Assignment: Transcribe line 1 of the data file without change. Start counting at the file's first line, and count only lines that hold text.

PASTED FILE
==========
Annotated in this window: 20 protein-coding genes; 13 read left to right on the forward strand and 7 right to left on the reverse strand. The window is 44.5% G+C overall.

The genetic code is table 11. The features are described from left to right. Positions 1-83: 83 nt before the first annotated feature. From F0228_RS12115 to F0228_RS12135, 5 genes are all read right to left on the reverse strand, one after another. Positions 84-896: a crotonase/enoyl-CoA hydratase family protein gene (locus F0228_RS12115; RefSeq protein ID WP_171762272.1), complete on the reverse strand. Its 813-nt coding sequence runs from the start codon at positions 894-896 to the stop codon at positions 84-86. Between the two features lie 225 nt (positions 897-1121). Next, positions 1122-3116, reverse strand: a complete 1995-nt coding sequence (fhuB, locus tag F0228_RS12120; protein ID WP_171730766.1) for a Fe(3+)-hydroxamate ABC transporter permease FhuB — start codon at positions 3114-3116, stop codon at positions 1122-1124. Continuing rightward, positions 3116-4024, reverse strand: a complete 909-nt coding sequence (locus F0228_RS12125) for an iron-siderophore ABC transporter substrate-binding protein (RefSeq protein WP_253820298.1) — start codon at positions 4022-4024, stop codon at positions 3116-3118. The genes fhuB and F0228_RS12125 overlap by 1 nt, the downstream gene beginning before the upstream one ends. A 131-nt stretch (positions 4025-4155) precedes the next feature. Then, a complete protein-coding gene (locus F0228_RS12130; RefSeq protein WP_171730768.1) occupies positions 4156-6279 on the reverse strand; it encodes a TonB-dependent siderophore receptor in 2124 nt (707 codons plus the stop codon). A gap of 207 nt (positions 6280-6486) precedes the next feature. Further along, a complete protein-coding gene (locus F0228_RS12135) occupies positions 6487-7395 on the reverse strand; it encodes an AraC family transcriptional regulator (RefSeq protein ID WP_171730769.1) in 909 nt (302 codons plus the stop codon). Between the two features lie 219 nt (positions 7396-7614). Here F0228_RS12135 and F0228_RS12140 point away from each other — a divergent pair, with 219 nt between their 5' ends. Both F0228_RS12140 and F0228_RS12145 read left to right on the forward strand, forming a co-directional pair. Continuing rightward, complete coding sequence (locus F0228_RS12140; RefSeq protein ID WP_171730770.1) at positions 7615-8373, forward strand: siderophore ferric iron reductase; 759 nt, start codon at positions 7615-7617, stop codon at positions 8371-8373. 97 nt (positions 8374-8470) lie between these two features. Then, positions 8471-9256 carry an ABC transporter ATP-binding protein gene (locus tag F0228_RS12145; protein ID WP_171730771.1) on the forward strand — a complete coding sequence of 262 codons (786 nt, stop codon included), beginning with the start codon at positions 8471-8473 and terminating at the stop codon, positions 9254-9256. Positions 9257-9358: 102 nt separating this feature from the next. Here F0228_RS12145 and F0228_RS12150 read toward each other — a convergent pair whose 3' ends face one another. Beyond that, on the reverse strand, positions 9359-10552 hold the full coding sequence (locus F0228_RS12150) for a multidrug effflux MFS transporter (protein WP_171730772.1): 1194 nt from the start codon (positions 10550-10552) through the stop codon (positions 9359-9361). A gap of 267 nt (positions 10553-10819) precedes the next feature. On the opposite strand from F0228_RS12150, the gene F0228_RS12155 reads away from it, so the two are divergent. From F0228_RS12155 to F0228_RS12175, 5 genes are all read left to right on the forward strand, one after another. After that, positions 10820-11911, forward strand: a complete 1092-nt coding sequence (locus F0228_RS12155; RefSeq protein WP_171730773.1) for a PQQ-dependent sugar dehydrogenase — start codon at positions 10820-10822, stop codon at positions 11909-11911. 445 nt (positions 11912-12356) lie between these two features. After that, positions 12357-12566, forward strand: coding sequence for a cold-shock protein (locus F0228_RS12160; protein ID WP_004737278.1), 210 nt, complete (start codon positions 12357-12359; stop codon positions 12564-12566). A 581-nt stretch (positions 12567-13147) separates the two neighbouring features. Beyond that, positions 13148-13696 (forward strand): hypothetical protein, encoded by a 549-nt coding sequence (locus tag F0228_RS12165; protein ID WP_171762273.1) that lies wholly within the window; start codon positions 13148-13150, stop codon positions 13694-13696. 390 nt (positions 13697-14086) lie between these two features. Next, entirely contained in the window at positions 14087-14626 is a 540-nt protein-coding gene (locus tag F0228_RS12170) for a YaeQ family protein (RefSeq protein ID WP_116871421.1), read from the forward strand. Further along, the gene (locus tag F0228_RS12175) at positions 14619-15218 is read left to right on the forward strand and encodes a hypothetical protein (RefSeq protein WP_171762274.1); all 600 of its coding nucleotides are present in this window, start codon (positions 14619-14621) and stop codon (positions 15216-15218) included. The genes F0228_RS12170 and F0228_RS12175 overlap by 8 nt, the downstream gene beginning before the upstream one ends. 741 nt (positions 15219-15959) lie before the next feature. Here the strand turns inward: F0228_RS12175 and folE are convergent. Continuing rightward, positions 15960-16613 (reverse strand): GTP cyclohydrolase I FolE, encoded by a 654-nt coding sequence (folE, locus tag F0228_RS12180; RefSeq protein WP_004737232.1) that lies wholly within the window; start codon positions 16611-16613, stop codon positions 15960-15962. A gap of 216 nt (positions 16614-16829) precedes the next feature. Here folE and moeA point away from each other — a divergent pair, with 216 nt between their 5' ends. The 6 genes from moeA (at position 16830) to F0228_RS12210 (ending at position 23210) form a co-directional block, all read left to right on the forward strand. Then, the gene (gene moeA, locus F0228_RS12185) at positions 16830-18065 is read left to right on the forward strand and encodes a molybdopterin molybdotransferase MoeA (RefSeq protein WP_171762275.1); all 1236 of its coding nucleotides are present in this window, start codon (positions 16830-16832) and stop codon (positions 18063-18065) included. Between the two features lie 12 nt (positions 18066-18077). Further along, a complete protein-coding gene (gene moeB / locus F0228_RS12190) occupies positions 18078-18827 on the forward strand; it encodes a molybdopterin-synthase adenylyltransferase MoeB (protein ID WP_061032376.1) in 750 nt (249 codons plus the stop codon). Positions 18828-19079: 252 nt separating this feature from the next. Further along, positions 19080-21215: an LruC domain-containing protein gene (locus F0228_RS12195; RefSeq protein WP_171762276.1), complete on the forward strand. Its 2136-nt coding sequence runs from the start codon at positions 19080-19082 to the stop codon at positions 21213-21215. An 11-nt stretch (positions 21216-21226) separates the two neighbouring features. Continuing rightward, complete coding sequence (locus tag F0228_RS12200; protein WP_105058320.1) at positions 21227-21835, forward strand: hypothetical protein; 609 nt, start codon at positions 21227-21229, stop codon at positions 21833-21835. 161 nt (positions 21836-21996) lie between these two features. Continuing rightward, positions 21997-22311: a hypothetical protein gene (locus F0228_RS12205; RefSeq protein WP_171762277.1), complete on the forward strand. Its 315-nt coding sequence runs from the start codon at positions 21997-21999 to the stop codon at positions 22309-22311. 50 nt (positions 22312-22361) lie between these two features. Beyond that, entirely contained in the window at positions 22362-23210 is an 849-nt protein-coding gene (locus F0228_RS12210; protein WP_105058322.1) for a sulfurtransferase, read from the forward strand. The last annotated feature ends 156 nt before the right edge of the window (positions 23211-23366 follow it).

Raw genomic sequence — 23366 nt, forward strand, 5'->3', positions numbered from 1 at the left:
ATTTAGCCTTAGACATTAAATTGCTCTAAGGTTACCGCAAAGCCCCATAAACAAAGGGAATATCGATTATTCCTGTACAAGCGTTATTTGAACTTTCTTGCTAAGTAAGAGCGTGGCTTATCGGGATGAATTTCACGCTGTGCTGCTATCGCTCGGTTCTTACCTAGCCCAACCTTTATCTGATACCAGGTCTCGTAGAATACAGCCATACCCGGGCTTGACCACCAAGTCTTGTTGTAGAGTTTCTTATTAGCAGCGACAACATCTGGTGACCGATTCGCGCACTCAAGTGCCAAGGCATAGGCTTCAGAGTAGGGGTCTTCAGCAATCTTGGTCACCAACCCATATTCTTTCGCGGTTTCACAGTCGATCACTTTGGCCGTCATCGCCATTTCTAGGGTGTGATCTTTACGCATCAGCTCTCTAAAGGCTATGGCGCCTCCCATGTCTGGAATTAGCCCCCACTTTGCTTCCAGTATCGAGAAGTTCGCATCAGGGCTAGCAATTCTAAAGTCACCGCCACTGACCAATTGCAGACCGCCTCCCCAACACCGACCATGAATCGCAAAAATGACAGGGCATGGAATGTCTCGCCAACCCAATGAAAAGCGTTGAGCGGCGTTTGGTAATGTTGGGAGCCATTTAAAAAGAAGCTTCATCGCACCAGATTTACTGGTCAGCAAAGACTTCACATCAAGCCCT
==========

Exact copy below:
Annotated in this window: 20 protein-coding genes; 13 read left to right on the forward strand and 7 right to left on the reverse strand. The window is 44.5% G+C overall.